Yet ultimately, hiring decisions depend on an applicant’s body of work, according to Charles M. Lieber, chair of the department of Chemistry and Chemical Biology, who noted that his department has implemented numerous formal and informal mechanisms to ensure minority applicants are fairly considered in searches.
“It just can't be solved by just saying ‘Okay, we're going to hire “x” number of different faculty,’ because if there isn't a pool of viable, strong candidates, it is not a good thing to hire a weak candidate,” Lieber said.
The School of Engineering and Applied Sciences — one of the few schools currently increasing its faculty ranks due to recent donations and its upcoming expansion into Allston — offers a counterpoint. Nineteen percent of SEAS’s tenure-track faculty are underrepresented minorities, compared to six percent in the life sciences and zero percent in the physical sciences as of September 2018.
The disparity between the proportion of tenure-track faculty in the sciences at Harvard compared to engineering could in part reflect differing levels of support at the undergraduate level, according to some faculty and administrators. Without support at the undergraduate level, students may feel limited in their ability to pursue an academic career in the sciences, creating a vicious cycle.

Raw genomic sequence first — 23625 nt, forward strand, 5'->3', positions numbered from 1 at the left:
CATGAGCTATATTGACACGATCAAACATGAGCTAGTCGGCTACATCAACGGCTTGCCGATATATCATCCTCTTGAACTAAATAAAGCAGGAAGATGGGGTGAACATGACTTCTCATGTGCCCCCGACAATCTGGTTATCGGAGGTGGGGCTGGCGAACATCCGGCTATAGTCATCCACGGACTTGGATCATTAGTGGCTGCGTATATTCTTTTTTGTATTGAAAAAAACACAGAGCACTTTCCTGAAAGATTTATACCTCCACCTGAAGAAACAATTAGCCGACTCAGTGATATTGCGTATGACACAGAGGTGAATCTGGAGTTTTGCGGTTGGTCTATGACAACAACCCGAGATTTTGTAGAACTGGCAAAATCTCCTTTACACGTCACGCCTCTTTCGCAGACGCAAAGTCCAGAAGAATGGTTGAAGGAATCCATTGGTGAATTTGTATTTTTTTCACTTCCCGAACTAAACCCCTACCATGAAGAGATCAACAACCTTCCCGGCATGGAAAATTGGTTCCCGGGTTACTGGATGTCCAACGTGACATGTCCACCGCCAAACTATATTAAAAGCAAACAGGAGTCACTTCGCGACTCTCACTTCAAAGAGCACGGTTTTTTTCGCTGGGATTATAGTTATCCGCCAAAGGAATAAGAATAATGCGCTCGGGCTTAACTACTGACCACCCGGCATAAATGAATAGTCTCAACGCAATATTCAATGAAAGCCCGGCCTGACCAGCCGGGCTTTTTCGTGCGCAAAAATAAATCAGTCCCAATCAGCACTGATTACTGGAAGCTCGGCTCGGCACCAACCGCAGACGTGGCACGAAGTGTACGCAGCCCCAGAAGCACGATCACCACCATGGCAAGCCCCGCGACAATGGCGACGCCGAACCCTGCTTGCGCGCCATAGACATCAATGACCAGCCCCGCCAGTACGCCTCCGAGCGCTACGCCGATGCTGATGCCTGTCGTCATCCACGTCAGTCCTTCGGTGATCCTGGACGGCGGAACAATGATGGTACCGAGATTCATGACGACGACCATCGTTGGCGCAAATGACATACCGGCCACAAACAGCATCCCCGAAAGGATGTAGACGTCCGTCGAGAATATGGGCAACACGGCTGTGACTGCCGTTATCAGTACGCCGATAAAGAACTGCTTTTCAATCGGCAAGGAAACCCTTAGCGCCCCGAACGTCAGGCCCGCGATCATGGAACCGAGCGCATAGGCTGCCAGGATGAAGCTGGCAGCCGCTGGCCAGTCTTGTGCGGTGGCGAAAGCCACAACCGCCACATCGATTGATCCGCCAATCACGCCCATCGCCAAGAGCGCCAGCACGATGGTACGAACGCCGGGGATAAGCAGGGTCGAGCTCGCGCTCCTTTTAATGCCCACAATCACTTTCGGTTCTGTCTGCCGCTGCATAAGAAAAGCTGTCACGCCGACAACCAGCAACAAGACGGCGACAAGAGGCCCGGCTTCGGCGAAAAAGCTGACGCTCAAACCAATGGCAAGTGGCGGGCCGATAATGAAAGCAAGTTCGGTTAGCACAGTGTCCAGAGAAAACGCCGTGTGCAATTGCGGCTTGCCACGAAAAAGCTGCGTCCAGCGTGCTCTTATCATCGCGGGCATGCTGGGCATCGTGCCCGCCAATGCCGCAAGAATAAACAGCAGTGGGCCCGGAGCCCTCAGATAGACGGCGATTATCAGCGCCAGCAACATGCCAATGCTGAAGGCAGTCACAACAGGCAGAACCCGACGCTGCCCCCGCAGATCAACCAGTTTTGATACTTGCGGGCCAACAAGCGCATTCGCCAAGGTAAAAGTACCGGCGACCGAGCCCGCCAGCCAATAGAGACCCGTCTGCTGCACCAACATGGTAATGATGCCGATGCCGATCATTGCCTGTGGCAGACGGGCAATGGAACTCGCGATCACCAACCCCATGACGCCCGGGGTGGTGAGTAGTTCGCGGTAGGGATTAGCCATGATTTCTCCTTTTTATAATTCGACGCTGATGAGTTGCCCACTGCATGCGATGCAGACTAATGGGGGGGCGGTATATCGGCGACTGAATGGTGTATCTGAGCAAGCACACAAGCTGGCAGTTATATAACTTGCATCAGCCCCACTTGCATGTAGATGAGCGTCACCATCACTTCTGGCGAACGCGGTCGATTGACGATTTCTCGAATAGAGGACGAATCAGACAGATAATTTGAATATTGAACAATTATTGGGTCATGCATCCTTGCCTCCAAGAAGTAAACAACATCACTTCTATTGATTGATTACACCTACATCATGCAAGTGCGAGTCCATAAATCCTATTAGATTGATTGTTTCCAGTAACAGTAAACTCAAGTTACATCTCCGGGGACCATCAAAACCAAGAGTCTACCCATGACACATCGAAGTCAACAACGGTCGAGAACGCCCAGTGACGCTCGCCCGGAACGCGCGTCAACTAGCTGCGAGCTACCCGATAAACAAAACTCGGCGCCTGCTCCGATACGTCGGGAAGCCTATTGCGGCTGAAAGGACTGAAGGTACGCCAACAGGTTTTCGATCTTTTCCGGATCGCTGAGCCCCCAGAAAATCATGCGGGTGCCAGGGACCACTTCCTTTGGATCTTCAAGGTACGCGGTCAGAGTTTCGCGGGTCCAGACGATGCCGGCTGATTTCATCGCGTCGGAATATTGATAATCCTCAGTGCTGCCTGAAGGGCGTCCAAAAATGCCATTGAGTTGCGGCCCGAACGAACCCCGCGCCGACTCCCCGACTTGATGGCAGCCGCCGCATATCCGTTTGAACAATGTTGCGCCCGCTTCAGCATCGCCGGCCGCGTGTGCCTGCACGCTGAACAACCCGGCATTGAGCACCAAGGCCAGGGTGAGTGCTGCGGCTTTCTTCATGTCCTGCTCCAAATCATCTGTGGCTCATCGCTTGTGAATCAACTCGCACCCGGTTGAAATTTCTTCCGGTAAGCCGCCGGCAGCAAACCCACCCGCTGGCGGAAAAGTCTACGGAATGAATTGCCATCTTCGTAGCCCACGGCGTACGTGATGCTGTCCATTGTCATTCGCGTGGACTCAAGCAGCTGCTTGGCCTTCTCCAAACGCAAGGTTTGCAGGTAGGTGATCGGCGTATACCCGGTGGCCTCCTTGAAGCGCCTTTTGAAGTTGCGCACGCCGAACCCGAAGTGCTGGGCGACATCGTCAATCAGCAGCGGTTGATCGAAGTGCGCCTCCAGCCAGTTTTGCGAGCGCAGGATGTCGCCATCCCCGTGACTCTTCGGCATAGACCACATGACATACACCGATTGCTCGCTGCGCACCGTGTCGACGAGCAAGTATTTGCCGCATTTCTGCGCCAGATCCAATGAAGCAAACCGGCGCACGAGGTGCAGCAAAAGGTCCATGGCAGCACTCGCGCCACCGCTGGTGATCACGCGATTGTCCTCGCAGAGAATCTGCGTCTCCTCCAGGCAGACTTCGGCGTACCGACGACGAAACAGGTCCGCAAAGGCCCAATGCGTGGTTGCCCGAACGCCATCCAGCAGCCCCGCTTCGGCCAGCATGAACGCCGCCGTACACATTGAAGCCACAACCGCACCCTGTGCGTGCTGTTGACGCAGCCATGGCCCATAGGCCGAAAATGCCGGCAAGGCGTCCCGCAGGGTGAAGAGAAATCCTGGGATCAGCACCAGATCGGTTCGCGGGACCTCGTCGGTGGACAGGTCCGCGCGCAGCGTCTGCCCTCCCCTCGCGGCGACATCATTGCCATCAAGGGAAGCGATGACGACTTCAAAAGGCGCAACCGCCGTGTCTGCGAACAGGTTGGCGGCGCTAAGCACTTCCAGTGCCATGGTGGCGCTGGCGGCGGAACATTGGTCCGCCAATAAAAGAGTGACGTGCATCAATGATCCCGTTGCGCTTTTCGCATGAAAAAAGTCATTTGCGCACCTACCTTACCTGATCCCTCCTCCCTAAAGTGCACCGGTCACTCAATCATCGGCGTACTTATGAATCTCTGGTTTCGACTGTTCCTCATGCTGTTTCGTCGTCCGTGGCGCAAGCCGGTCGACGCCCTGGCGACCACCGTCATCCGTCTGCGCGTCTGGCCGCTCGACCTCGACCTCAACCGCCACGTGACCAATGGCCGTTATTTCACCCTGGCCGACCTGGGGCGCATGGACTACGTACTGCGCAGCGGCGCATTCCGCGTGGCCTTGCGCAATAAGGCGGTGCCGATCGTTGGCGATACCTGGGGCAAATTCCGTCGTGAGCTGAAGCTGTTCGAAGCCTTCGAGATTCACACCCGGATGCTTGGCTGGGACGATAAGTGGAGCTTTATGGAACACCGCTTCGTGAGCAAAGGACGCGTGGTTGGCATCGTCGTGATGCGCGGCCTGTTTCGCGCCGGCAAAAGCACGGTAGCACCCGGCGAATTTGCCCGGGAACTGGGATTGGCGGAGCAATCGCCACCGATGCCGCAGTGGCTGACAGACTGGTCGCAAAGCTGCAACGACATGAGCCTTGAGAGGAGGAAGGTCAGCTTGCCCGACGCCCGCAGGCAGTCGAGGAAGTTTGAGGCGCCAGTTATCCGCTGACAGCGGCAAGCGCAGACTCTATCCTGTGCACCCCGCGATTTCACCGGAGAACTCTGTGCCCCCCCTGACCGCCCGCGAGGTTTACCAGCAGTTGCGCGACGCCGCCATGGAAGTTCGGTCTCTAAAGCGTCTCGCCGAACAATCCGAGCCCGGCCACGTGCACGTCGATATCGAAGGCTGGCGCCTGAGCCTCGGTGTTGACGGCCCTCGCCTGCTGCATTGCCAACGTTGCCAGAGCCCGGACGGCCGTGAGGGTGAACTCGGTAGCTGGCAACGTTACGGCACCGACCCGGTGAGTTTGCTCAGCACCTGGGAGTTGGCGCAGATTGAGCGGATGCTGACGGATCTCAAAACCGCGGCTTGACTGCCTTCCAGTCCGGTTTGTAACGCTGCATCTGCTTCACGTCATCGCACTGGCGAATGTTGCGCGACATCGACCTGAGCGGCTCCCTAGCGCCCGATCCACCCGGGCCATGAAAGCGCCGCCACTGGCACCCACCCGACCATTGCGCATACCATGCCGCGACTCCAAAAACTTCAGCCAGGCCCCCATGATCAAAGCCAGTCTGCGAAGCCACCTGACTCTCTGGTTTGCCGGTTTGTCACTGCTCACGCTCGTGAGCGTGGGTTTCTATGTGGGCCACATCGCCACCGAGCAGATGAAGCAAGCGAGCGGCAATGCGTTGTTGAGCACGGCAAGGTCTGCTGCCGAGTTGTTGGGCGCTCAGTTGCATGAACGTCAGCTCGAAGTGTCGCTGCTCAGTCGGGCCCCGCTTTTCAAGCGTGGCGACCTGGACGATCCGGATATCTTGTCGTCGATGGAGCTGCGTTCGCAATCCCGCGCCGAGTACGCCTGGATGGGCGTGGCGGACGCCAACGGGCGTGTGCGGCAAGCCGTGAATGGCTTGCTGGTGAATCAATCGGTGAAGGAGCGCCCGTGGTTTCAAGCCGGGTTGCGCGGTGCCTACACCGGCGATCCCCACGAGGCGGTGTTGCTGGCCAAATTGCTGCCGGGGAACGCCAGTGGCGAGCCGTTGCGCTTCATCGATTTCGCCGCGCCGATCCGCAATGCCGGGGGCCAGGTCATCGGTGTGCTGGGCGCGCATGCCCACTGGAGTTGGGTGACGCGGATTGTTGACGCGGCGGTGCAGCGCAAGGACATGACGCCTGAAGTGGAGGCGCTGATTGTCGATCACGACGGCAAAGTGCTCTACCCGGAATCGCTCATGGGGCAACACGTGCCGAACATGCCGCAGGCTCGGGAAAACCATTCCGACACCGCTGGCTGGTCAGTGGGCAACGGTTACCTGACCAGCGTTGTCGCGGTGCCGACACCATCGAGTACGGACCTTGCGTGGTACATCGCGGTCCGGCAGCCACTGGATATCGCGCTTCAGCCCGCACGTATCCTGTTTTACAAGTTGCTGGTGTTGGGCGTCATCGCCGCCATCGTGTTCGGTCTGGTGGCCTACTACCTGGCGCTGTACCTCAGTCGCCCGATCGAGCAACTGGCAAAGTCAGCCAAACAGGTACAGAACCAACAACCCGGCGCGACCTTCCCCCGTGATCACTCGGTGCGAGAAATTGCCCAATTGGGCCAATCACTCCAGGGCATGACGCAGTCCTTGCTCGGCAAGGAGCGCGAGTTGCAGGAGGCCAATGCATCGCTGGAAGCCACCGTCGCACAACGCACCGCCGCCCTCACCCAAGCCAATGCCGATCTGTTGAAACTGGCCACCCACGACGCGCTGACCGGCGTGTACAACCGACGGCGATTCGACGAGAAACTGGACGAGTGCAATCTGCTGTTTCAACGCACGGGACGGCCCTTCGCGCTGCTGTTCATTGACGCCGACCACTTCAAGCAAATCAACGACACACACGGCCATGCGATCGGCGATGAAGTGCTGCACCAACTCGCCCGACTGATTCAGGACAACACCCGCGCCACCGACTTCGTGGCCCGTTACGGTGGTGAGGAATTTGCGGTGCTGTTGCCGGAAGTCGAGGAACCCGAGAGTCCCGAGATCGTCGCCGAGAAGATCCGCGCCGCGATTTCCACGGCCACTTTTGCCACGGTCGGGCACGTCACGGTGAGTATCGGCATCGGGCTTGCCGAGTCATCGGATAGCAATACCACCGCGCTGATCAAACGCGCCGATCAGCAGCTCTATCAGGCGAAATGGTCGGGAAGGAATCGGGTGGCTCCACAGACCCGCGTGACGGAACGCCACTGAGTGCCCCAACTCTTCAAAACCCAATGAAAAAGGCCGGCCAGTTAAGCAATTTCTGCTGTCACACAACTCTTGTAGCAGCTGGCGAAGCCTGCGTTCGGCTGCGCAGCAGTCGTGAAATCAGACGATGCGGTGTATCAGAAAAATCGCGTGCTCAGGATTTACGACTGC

Walker said student affinity groups provide essential support for minority students.
“You need the right number and type of people with the initiative — and the time honestly — to form a group, make it a strong presence on campus, and sustain [it],” Walker said.
SEAS has recognized chapters of both the National Society of Black Engineers and the Society of Hispanic Professional Engineers, while the College does not have any student groups dedicated exclusively to serving underrepresented minorities in the sciences.
The Black Premedical Society caters to black undergraduates seeking to pursue a career in medicine and the Harvard Society of Black Scientists and Engineers serves all black STEM students at the College.
Stowman said that the need for HSBSE stems from Harvard’s lack of support for minority students.
“Ideally, the university would already be providing multiple levels of support to black students studying STEM knowing the history that exists and that has kept black people out of STEM,” Stowman said. “However, because those options do not yet exist, it is up to organizations like HSBSE to provide for students.”